Informal settlements all over the world are in desperate need of redevelopment in more ways than one.  The people living within these settlements do not do so by choice, but by necessity. Many times the shacks in informal settlements are created for temporary housing because of new economic opportunities that can arise in large cities. The people who live in informal settlements are not uneducated. On the contrary, many possess the skill set to be competent in various jobs. Unfortunately, the temporary dwellings gradually transform into permanent residences as the economy fails to provide an adequate number of jobs. In the end, this unexpected shift from temporary housing to permanent housing brings forth some major, equally unexpected, issues. It is nearly impossible for a settlement to redevelop into a sustainable community without proper storm water management, lighting, sanitation facilities, and other important resources.

CT09Plan - Background 1Monwabisi Park in Khayelitsha is an example of a community that lacks these resources, which has caused problems and inconvenience to the community and has presented a major concern, and is one of 220 informal settlements in Cape Town, South Africa. The city has implemented some improvements such as rudimentary water taps and bathrooms; however the majority of these are in a poor state of repair. This lack of infrastructure is due to a rapid migration to the township after apartheid. A 1999 census yielded a total population of 7,356 residents in Monwabisi Park (Sharp, Broadbridge, & Badstuebner, 1999), while in 2008 the population was estimated at 20,000 residents indicating that in less than ten years the population nearly tripled (WPI CTPC, 2008). This rapid population growth has reduced space for essential features such as community centers, public land, relocation housing, and most importantly roads.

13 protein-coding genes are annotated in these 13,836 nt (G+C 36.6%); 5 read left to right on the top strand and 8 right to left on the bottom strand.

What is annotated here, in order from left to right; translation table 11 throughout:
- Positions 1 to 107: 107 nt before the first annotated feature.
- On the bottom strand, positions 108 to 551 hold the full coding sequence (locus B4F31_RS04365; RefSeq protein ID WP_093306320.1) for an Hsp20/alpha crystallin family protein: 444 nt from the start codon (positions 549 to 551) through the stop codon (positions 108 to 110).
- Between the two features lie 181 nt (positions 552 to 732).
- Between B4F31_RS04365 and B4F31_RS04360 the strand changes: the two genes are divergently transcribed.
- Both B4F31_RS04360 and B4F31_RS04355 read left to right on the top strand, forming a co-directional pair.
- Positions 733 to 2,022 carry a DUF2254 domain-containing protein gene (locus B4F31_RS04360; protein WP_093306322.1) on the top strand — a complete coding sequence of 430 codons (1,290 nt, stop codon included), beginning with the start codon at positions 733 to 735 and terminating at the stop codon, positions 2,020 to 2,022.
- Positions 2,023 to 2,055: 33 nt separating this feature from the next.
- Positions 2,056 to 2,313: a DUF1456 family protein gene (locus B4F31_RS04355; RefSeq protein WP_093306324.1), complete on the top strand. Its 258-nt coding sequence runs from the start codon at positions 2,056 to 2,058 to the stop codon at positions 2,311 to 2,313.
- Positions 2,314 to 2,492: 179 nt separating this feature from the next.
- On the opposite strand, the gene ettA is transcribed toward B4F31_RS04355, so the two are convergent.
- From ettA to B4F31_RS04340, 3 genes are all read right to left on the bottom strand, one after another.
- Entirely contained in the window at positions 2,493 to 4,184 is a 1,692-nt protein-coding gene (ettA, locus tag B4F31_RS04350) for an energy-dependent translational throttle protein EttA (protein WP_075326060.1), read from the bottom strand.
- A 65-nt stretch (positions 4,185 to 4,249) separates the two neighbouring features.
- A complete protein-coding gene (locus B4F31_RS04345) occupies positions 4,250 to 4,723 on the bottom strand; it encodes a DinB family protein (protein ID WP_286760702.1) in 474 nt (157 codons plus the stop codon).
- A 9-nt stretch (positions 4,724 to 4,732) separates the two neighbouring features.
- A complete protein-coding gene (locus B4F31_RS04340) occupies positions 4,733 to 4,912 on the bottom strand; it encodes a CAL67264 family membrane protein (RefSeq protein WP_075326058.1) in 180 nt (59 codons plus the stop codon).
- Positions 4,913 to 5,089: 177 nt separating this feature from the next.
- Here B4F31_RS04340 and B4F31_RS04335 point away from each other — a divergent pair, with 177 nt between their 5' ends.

Previous studies have been performed which have contributed to the redevelopment process of Monwabisi Park.  Some of these studies pertain specifically to Monwabisi Park, such as those covering areas such as laundry facilities, sanitation, alternative energy, building houses, economic development, crime reduction, and a baseline survey (WPI CTPC, 2008) &  (VPUU, 2009).  Despite the research that has been done in Monwabisi Park and the best practices found from other informal settlements around the world, there had not been a definitive plan for redevelopment acceptable to both the residents of Monwabisi Park and the City of Cape Town. A detailed, comprehensive plan that is possible for the City to implement and fully endorsed by the community at large must be found. As a first step towards accomplishing this goal, a better method of visualization would be valuable. Currently the park has only aerial pictures and hand drawn maps; such two dimensional representations are useful under many circumstances, but not sufficient for all purposes. Areas requiring topography (such as drainage or sewer systems) need more planning and visualization aids. Such aids could dramatically help with other problems as well, such as how to build roads in such a cramped environment. The construction of formal roads would aid in development immensely through increased commerce, safety, and accessibility. With these needs in mind, we have worked to propose improvements in as many areas as possible within our seven week time span in Cape Town.